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Diesel = needless deaths

by: TRIBUNE PHOTO: JAIME VALDEZ - There was a time when Northwest Container Services reach stackers filled the air with black smoke from the exhaust. But the Portland-based company retrofitted its machines with diesel particulate filters, eliminating most of the pollution. Ever drive behind a diesel truck and notice the black smoke belching from the tailpipe?

“Stand next to a diesel engine that’s running, and the fumes will about knock you over,” says Ernie St. Julien, heavy equipment division manager for Portland-based Northwest Container Services. Those fumes, according to a growing body of scientific evidence, cause cancer, heart and lung disease and are a major contributor to global warming.

The good news, St. Julien and others say, is that newer diesel engines are vastly cleaner, and older models can be retrofitted with exhaust filters to remove most of the pollutants.

The bad news is that Oregon lags behind California and Washington in enacting stiff air-quality standards for diesel engines and investing money to solve the problem.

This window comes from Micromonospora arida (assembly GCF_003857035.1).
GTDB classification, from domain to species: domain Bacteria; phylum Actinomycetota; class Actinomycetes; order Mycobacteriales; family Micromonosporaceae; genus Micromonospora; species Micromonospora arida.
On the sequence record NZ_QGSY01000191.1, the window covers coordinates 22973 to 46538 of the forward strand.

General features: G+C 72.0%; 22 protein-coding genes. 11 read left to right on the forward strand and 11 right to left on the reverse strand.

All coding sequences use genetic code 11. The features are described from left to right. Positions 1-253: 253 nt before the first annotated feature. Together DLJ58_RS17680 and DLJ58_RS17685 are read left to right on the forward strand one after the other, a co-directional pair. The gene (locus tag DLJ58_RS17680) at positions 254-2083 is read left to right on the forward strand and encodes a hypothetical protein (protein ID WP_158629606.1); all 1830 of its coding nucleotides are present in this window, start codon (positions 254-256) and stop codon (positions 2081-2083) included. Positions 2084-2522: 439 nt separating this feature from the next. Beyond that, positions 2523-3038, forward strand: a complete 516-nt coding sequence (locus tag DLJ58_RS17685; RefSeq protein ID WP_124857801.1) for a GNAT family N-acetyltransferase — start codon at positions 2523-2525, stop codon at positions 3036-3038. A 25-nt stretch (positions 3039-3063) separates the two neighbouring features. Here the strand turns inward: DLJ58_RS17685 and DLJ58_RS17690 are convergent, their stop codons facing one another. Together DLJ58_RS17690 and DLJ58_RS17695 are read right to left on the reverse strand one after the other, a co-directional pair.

Oregon risks becoming a “dumping ground for the older diesel vehicles that are banned by neighboring states,” says Mary Peveto, a Portland activist trying to clean up our fouled air.

Companies barred from using older freight trucks for interstate commerce routinely sell them to smaller firms specializing in short-haul trips in urban areas such as Portland — a nexus for local rail, trucking routes and ports.

Peveto co-founded Neighbors for Clean Air in 2009, when she learned the air near her Northwest Portland home was a toxic hot spot, much of it traced to emissions from an Esco Corp. metals plant. Despite the hazards of living near a major industrial air polluter, the more Peveto dug into the problem, the more she realized that diesel emissions pose a greater danger. Far more people live near freight corridors or are exposed to diesel fumes from construction equipment.